My column on AOL Fanhouse
Oracene Price, mother of Venus and Serena Williams, has not tweeted in six days. I wanted to make sure I was the first to report that news. It is clear she’s embarrassed and angry by what she had tweeted before the women’s final of the Australian Open.
If you missed the little storm she created last week on Twitter, she said she was hoping Li Na would beat Kim Clijsters because she thought it “would be cool for a Chinese to win.” She also wrote, “Let’s say I’m not pulling for the other one. I dislike dubious people.”
It’s clear she hates Clijsters. People wrote to Price on Twitter, complaining that it was clear she’s racist against white people. Price also made some sort of comment comparing Clijsters to Medusa, clearly stating she thinks Clijsters is funny looking.
Look, the truth is that nothing is clear here at all, possibly not even to Price. This was a study in modern media and in Twitter itself. There is an entire Twitter world, and it’s unclear what it even is.
It means different things to different people. Tennis moms can use it in varying states of consciousness. Media types are using it mostly to try to stay on top of the game, and also to give instant analysis.
I use it, too, and can be found @gregcouch. To me, it is mostly for little throw-away, stream of consciousness type of thoughts, but not always. You don’t do much in-depth analysis in 140 characters, including spaces between words, to make your point. That’s all you get on Twitter. This paragraph blew past tweet length about two sentences ago.
But I think we make a mistake when we read too much into tweets, or even try to.
My friend Jason Whitlock at FoxSports.com wrote about this last week, in regard to Bears quarterback Jay Cutler. Other NFL players ripped into Cutler on Twitter, suggesting he should have kept playing in the NFC Championship Game after he hurt his knee, and that got things rolling, defined the moment in quips.
But those tweets are unreliable, out of context and coming from athletes who are not professionals at communication.
Also, it can take athletes months to form a thought, much less 140 characters, minus spaces.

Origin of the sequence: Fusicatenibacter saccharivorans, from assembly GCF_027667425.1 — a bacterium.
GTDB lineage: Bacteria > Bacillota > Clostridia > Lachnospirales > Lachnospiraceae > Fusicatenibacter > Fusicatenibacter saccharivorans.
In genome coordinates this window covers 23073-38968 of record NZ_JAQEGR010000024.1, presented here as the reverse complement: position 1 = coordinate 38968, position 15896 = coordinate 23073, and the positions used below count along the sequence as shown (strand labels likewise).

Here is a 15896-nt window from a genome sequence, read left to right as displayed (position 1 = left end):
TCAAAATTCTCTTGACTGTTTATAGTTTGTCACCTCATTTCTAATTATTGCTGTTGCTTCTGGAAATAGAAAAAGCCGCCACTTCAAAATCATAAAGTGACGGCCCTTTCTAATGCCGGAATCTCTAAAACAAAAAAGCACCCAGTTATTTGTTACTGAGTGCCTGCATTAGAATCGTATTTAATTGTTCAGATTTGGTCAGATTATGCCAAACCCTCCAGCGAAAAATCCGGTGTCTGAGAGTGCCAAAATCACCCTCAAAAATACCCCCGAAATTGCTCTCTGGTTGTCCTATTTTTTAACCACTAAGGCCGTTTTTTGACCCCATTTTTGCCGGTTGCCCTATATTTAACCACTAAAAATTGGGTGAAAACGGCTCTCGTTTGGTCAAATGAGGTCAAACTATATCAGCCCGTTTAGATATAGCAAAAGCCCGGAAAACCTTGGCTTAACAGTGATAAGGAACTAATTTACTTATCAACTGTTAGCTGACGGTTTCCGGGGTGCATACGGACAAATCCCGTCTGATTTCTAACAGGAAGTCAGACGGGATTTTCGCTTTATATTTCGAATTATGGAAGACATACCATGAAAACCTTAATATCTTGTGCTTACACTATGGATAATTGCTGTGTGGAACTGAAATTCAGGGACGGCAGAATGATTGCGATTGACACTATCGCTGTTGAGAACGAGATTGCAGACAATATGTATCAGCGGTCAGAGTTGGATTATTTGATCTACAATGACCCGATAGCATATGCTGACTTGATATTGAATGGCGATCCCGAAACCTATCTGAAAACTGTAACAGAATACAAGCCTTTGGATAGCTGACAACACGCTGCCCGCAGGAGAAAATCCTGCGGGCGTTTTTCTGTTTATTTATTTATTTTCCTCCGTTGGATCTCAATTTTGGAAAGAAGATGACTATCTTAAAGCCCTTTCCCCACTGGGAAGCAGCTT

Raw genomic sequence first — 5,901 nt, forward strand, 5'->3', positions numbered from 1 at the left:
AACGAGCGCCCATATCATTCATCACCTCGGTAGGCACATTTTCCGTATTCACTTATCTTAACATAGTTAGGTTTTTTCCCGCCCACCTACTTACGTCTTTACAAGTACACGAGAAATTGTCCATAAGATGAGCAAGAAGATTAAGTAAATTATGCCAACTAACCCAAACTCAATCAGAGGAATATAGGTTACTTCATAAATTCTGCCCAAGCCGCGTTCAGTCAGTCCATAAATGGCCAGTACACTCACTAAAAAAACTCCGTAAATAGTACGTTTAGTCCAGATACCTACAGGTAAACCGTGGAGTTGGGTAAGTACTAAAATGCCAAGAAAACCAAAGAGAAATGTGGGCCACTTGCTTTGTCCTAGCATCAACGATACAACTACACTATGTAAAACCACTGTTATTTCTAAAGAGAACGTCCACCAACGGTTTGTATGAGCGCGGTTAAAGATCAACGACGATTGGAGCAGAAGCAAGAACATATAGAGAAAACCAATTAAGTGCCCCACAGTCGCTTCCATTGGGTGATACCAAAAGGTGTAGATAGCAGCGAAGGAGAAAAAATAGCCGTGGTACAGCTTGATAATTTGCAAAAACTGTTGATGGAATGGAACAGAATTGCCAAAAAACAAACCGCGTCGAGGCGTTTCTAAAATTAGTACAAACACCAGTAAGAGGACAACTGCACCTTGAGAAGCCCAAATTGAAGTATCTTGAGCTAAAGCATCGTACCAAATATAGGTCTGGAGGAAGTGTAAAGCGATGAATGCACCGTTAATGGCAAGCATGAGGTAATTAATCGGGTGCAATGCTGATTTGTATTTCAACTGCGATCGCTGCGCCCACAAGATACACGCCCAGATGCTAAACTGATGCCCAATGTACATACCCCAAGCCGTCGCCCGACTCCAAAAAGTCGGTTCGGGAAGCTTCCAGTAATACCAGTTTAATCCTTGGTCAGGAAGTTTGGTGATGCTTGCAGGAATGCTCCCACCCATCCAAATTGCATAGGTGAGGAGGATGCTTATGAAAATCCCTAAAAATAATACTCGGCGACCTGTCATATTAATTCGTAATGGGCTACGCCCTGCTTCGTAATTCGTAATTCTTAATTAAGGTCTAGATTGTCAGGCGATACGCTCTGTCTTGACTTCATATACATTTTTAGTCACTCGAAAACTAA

All of this hit on a lesser level with Price. She made her little comments, about Clijsters, Li, Chinese and dubious.
“Also, I don’t want My vision blurred! That thought made me LOL!” Price tweeted.
“Did you peep that eye of hers?” Price tweeted. “It gives the Madusah scare and turns you into solid stone. Don’t look at that eye.”
Theoretically, that’s the Medusa stare, meaning Price is a student of Greek mythology or she saw the Percy Jackson movie.
In the movie, Medusa was played by Uma Thurman, and if you looked into her eyes, you turned into a statue.
But what does she mean by that? I don’t know. You don’t know.
I doubt even she knows. That’s Twitter.
No better playground than Twitter, where we pretend to take seriously something called a tweet. It empowers people, reshapes news in a way we haven’t quite pinned down yet.
“Don’t play the race care. I deal with it everyday,” she wrote to someone who had tweeted to her, calling her a racist for picking on Clijsters.
“You’re Brutal and hateful,” she responded to another tweeter, who had used those words on her. “Get of my sight.”
“I wasn’t dissing Kim,” she wrote. “She does thing on court that I been trying to get my girls to do.”
There was some speculation on Twitter that maybe Price was confusing her Belgians, and actually meant Justine Henin, not Clijsters.
So maybe Oracene was Belgian Waffling?
The point is, no one knows. And if it weren’t for Twitter, no one would even care what Price had to say anyway, unless she were speaking about her daughters, or for them.
In October, tennis was abuzz briefly when Price tweeted that she thought Fed Cup was “boring.”
First off, who cares? Secondly, are you sure she wasn’t right? That’s what was on top of her mind.
Well, six days and counting since Price has tweeted. Maybe she’s upset? Maybe she just doesn’t feel like tweeting. Or maybe. . .
She watched on TV as Clijsters won the final, gazed into the “Madusah scare” and turned to stone.